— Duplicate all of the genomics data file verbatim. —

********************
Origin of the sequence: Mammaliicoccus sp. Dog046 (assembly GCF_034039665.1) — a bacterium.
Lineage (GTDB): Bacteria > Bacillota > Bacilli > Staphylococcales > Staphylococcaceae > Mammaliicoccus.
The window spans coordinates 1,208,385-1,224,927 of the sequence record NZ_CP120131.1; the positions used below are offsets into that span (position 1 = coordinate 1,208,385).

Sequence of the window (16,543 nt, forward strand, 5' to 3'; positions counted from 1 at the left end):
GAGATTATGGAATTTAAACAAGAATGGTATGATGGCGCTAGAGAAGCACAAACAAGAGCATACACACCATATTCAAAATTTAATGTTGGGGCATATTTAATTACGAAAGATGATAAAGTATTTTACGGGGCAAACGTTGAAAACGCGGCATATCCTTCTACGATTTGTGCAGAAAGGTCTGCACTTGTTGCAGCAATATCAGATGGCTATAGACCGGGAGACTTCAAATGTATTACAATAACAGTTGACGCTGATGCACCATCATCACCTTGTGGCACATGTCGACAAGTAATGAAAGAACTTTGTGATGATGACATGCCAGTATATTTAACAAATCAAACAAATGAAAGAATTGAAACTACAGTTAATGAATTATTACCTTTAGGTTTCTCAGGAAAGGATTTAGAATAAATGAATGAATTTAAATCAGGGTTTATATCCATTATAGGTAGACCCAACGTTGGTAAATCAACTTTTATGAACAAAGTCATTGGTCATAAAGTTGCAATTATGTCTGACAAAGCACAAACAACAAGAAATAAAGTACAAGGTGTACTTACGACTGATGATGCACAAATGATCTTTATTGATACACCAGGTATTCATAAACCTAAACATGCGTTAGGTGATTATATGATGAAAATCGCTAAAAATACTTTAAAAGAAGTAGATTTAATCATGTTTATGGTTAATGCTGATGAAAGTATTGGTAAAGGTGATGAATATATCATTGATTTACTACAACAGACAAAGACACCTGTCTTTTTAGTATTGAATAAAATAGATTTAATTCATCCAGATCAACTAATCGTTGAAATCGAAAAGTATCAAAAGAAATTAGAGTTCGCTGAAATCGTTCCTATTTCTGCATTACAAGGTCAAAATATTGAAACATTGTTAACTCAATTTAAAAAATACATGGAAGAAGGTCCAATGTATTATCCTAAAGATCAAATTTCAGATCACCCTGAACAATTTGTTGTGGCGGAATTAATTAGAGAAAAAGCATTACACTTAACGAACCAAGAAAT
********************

Origin of the sequence: Mammaliicoccus sp. Dog046 (assembly GCF_034039665.1) — a bacterium.
Lineage (GTDB): Bacteria > Bacillota > Bacilli > Staphylococcales > Staphylococcaceae > Mammaliicoccus.
The window spans coordinates 1,208,385-1,224,927 of the sequence record NZ_CP120131.1; the positions used below are offsets into that span (position 1 = coordinate 1,208,385).

Sequence of the window (16,543 nt, forward strand, 5' to 3'; positions counted from 1 at the left end):
GAGATTATGGAATTTAAACAAGAATGGTATGATGGCGCTAGAGAAGCACAAACAAGAGCATACACACCATATTCAAAATTTAATGTTGGGGCATATTTAATTACGAAAGATGATAAAGTATTTTACGGGGCAAACGTTGAAAACGCGGCATATCCTTCTACGATTTGTGCAGAAAGGTCTGCACTTGTTGCAGCAATATCAGATGGCTATAGACCGGGAGACTTCAAATGTATTACAATAACAGTTGACGCTGATGCACCATCATCACCTTGTGGCACATGTCGACAAGTAATGAAAGAACTTTGTGATGATGACATGCCAGTATATTTAACAAATCAAACAAATGAAAGAATTGAAACTACAGTTAATGAATTATTACCTTTAGGTTTCTCAGGAAAGGATTTAGAATAAATGAATGAATTTAAATCAGGGTTTATATCCATTATAGGTAGACCCAACGTTGGTAAATCAACTTTTATGAACAAAGTCATTGGTCATAAAGTTGCAATTATGTCTGACAAAGCACAAACAACAAGAAATAAAGTACAAGGTGTACTTACGACTGATGATGCACAAATGATCTTTATTGATACACCAGGTATTCATAAACCTAAACATGCGTTAGGTGATTATATGATGAAAATCGCTAAAAATACTTTAAAAGAAGTAGATTTAATCATGTTTATGGTTAATGCTGATGAAAGTATTGGTAAAGGTGATGAATATATCATTGATTTACTACAACAGACAAAGACACCTGTCTTTTTAGTATTGAATAAAATAGATTTAATTCATCCAGATCAACTAATCGTTGAAATCGAAAAGTATCAAAAGAAATTAGAGTTCGCTGAAATCGTTCCTATTTCTGCATTACAAGGTCAAAATATTGAAACATTGTTAACTCAATTTAAAAAATACATGGAAGAAGGTCCAATGTATTATCCTAAAGATCAAATTTCAGATCACCCTGAACAATTTGTTGTGGCGGAATTAATTAGAGAAAAAGCATTACACTTAACGAACCAAGAAAT